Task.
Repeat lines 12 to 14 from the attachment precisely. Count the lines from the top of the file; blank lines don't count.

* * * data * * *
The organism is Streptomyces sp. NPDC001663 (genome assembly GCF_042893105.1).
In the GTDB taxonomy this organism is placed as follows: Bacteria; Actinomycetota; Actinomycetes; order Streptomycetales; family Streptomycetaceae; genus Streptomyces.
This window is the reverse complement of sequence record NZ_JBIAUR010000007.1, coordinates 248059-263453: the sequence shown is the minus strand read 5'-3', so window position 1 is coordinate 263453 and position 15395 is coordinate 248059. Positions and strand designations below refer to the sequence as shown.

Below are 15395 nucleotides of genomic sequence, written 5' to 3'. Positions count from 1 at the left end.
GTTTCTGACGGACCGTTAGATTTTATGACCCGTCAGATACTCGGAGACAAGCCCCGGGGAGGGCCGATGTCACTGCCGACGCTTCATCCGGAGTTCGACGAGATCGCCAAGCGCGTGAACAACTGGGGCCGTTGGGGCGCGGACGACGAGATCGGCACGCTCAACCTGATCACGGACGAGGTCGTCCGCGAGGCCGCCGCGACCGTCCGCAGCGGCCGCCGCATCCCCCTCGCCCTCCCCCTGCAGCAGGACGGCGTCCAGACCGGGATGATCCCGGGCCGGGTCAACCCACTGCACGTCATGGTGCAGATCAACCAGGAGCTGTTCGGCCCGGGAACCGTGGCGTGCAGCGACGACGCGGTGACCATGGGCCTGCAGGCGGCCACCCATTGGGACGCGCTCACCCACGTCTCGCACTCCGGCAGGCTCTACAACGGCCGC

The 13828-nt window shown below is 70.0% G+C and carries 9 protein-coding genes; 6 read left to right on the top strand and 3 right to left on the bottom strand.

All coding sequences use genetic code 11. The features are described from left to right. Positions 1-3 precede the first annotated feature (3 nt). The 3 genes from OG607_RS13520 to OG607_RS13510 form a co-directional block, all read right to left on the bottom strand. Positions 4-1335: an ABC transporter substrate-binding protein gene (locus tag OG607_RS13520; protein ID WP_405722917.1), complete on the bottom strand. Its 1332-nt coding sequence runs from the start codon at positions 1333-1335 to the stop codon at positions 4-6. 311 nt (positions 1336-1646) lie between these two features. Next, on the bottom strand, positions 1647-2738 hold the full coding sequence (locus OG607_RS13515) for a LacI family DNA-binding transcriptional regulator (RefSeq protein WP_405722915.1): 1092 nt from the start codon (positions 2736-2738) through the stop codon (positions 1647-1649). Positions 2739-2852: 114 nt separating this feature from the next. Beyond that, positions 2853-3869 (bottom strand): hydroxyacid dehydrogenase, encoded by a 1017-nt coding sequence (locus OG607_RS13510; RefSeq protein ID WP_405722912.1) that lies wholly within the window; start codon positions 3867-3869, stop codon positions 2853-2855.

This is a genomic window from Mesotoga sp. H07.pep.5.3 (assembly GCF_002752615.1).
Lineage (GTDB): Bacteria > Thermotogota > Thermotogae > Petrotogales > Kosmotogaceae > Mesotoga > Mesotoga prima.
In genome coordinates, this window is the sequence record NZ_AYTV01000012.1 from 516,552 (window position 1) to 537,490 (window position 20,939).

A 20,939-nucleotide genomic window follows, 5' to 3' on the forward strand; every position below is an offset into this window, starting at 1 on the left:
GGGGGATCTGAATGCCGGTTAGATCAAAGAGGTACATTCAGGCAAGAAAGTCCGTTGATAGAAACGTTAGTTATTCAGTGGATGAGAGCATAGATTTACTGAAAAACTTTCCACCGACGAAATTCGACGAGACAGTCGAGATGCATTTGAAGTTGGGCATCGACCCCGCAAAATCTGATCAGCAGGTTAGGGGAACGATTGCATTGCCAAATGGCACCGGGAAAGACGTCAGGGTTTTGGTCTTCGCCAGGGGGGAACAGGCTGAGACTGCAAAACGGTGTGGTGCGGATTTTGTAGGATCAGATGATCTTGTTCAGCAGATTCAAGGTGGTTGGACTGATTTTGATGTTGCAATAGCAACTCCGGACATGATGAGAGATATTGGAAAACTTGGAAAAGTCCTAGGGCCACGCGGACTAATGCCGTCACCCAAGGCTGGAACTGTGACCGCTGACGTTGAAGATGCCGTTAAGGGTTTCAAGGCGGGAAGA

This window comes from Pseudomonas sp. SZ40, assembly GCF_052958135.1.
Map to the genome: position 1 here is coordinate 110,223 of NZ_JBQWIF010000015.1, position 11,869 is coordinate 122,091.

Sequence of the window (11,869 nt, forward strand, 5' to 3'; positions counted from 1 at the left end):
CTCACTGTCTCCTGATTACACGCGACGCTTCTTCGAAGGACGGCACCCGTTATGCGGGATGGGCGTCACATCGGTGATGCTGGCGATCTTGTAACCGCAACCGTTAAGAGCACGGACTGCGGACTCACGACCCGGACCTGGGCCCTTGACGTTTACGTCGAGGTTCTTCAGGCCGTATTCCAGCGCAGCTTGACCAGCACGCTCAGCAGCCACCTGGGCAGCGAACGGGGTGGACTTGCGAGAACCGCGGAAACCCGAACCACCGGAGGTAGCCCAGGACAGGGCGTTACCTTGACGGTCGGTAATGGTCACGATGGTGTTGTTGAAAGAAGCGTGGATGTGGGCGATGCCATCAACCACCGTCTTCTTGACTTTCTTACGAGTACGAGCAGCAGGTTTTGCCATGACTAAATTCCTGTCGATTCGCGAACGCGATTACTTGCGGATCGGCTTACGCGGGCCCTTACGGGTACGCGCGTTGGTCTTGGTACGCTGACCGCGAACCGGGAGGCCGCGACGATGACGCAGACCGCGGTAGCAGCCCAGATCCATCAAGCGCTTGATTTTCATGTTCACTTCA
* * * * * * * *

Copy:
GGGGGATCTGAATGCCGGTTAGATCAAAGAGGTACATTCAGGCAAGAAAGTCCGTTGATAGAAACGTTAGTTATTCAGTGGATGAGAGCATAGATTTACTGAAAAACTTTCCACCGACGAAATTCGACGAGACAGTCGAGATGCATTTGAAGTTGGGCATCGACCCCGCAAAATCTGATCAGCAGGTTAGGGGAACGATTGCATTGCCAAATGGCACCGGGAAAGACGTCAGGGTTTTGGTCTTCGCCAGGGGGGAACAGGCTGAGACTGCAAAACGGTGTGGTGCGGATTTTGTAGGATCAGATGATCTTGTTCAGCAGATTCAAGGTGGTTGGACTGATTTTGATGTTGCAATAGCAACTCCGGACATGATGAGAGATATTGGAAAACTTGGAAAAGTCCTAGGGCCACGCGGACTAATGCCGTCACCCAAGGCTGGAACTGTGACCGCTGACGTTGAAGATGCCGTTAAGGGTTTCAAGGCGGGAAGA

This window comes from Pseudomonas sp. SZ40, assembly GCF_052958135.1.
Map to the genome: position 1 here is coordinate 110,223 of NZ_JBQWIF010000015.1, position 11,869 is coordinate 122,091.